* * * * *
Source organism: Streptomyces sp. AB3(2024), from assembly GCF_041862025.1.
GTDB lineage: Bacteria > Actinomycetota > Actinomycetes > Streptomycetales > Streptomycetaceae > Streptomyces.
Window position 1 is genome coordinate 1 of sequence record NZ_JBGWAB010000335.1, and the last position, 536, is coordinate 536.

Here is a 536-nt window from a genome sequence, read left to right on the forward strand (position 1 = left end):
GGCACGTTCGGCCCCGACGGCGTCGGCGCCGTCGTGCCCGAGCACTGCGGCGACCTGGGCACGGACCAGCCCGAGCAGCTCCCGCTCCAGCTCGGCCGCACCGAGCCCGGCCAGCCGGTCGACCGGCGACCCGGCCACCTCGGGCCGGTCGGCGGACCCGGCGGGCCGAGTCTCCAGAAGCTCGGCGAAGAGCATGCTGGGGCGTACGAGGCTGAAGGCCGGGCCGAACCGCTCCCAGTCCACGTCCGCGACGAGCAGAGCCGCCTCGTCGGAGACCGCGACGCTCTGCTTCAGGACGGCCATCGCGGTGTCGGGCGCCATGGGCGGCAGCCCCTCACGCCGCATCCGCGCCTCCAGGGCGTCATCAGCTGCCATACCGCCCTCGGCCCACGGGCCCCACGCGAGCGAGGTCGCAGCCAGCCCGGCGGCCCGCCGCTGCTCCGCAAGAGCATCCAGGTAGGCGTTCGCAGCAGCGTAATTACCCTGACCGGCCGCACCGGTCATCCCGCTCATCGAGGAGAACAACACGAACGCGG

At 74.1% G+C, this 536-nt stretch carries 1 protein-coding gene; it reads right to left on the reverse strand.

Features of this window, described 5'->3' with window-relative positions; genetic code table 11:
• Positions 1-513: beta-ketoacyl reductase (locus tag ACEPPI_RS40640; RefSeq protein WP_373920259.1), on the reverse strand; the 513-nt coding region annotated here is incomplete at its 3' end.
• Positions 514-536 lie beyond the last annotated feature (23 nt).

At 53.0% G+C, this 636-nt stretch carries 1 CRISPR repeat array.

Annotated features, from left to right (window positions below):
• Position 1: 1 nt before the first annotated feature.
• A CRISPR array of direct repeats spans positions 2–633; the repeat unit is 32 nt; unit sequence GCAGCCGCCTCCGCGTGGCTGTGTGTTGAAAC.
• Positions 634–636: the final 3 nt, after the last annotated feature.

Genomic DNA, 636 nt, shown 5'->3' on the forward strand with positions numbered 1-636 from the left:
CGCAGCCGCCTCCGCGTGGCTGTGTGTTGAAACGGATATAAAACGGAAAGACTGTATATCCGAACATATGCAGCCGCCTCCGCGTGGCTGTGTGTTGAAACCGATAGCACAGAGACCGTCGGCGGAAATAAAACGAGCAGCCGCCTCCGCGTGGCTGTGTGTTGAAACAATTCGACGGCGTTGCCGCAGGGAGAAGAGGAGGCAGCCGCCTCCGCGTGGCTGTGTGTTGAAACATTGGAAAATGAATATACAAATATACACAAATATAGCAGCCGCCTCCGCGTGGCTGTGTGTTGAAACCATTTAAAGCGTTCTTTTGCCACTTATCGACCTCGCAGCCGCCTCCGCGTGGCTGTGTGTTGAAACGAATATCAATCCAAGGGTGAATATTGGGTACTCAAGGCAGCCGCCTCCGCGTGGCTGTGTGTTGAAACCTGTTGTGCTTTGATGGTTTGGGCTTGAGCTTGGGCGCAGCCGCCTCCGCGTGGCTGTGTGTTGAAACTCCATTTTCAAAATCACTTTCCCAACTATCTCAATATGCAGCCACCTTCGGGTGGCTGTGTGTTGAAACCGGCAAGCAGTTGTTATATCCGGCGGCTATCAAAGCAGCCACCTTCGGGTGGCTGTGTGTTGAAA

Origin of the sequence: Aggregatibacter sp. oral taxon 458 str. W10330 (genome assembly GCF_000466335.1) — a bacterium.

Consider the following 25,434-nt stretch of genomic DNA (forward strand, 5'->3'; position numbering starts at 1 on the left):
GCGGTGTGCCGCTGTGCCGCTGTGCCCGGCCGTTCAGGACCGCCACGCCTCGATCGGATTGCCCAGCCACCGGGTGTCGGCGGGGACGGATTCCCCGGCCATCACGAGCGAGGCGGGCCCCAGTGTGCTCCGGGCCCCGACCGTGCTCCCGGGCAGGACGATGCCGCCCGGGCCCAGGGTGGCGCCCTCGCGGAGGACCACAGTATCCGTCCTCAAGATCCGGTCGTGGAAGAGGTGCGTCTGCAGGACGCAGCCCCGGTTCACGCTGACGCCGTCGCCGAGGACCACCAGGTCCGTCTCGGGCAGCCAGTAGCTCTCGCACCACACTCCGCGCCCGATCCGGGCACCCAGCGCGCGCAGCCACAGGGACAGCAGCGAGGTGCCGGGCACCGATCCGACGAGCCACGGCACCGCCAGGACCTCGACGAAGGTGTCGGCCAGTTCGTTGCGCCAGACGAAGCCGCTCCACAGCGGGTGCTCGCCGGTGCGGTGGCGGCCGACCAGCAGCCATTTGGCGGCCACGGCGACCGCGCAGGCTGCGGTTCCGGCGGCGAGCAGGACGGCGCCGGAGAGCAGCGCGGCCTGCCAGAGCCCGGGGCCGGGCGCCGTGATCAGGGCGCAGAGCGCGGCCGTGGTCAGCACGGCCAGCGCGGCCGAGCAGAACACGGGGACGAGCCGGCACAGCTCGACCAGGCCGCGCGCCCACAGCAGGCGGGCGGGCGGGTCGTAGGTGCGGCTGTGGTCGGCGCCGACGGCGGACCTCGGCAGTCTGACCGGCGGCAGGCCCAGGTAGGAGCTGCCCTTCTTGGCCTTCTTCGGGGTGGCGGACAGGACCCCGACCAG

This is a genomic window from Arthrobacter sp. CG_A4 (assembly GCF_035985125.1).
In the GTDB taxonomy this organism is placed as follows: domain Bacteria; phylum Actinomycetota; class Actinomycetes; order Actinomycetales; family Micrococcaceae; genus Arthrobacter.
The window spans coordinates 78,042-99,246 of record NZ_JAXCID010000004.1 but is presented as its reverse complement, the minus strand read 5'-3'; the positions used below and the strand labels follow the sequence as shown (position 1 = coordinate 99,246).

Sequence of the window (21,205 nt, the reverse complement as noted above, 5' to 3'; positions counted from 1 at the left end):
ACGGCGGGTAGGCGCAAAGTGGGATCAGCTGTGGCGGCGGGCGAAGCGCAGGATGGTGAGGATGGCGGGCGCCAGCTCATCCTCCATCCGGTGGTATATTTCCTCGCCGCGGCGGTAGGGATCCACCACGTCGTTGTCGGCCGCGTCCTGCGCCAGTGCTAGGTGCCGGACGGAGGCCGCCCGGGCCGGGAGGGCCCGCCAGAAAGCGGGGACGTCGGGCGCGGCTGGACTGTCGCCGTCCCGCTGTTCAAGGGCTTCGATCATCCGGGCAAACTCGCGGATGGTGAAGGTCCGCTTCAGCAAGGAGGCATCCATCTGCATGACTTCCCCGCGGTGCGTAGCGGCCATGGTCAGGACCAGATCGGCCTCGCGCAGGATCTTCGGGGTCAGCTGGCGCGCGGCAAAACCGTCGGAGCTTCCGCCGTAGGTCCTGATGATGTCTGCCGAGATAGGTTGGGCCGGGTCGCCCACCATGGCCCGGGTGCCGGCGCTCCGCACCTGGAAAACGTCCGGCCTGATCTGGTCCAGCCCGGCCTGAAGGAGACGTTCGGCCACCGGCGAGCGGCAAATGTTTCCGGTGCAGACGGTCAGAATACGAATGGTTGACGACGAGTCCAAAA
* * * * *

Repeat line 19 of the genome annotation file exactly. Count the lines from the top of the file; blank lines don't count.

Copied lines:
GCGGTGTGCCGCTGTGCCGCTGTGCCCGGCCGTTCAGGACCGCCACGCCTCGATCGGATTGCCCAGCCACCGGGTGTCGGCGGGGACGGATTCCCCGGCCATCACGAGCGAGGCGGGCCCCAGTGTGCTCCGGGCCCCGACCGTGCTCCCGGGCAGGACGATGCCGCCCGGGCCCAGGGTGGCGCCCTCGCGGAGGACCACAGTATCCGTCCTCAAGATCCGGTCGTGGAAGAGGTGCGTCTGCAGGACGCAGCCCCGGTTCACGCTGACGCCGTCGCCGAGGACCACCAGGTCCGTCTCGGGCAGCCAGTAGCTCTCGCACCACACTCCGCGCCCGATCCGGGCACCCAGCGCGCGCAGCCACAGGGACAGCAGCGAGGTGCCGGGCACCGATCCGACGAGCCACGGCACCGCCAGGACCTCGACGAAGGTGTCGGCCAGTTCGTTGCGCCAGACGAAGCCGCTCCACAGCGGGTGCTCGCCGGTGCGGTGGCGGCCGACCAGCAGCCATTTGGCGGCCACGGCGACCGCGCAGGCTGCGGTTCCGGCGGCGAGCAGGACGGCGCCGGAGAGCAGCGCGGCCTGCCAGAGCCCGGGGCCGGGCGCCGTGATCAGGGCGCAGAGCGCGGCCGTGGTCAGCACGGCCAGCGCGGCCGAGCAGAACACGGGGACGAGCCGGCACAGCTCGACCAGGCCGCGCGCCCACAGCAGGCGGGCGGGCGGGTCGTAGGTGCGGCTGTGGTCGGCGCCGACGGCGGACCTCGGCAGTCTGACCGGCGGCAGGCCCAGGTAGGAGCTGCCCTTCTTGGCCTTCTTCGGGGTGGCGGACAGGACCCCGACCAG